What the heck is a diving belle, you ask? It was Jantzen’s name for their swim caps, a cutesy name if there ever was one. Most of the ones I’ve seen show a real effort to pretty up what many consider to be an unflattering thing. They added flowers and ruffles and bows and embossing.
The one I’m showing off today is a great example. The attached rubber flowers detracted from the bald-look of a plain cap. This type of decoration was common in the 1950s and 60s.
The big problem with many vintage swim caps with applied decoration is that the decorations are often in bad condition. If exposure to saltwater and chlorine were not enough, 60 years of storage, often in hot attics or damp basements, was the destroyer of many rubber caps.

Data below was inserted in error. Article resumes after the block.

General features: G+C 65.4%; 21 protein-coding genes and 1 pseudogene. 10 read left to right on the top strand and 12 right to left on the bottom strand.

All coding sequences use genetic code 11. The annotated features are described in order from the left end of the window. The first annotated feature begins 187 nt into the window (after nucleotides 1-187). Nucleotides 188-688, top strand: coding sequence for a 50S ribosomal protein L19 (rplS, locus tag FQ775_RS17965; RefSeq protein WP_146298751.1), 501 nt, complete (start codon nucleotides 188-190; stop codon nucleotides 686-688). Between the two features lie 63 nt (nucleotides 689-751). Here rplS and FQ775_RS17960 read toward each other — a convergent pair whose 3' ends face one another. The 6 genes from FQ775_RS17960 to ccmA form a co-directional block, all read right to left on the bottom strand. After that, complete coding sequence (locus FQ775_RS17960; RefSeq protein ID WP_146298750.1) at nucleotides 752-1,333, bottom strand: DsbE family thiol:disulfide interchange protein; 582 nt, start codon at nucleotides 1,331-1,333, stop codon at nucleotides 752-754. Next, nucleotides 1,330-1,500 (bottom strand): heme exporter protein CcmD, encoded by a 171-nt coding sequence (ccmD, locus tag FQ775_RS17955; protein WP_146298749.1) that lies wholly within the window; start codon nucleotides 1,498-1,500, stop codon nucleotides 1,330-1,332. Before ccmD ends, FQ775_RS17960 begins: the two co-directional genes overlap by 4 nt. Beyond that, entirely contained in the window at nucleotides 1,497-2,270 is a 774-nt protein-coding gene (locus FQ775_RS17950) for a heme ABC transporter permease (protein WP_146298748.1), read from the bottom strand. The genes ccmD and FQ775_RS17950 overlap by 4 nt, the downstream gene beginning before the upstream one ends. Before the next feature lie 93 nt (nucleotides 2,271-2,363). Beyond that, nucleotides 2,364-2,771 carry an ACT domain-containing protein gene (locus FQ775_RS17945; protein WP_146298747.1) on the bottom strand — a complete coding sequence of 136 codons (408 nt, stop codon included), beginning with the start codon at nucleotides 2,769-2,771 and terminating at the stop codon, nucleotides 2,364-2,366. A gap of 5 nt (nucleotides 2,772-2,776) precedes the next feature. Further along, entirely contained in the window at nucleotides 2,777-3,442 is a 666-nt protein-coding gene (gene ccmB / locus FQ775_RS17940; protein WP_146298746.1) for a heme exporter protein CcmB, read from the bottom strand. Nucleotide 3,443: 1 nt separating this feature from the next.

So, luckily for me, one of my favorite online sellers, Small Earth Vintage, recently listed this one on etsy. From Karen’s photos I could tell that I’d finally found the excellent condition cap I’d been searching for, at a reasonable price.
I don’t shop a lot online, mainly because to me it is the actual hunt for vintage that is the most fun. But I love stumbling across something wonderful on etsy or on other websites, and if it is a seller I know and trust, I don’t hesitate to buy.
Those ridges are supposed to form a seal to keep water out. They usually did not work very well.
Swim caps always look strange on mannequin heads because their ears do not flatten like a real person’s does. That’s part of the reason swim caps are so uncomfortable; they scrunch in the ears.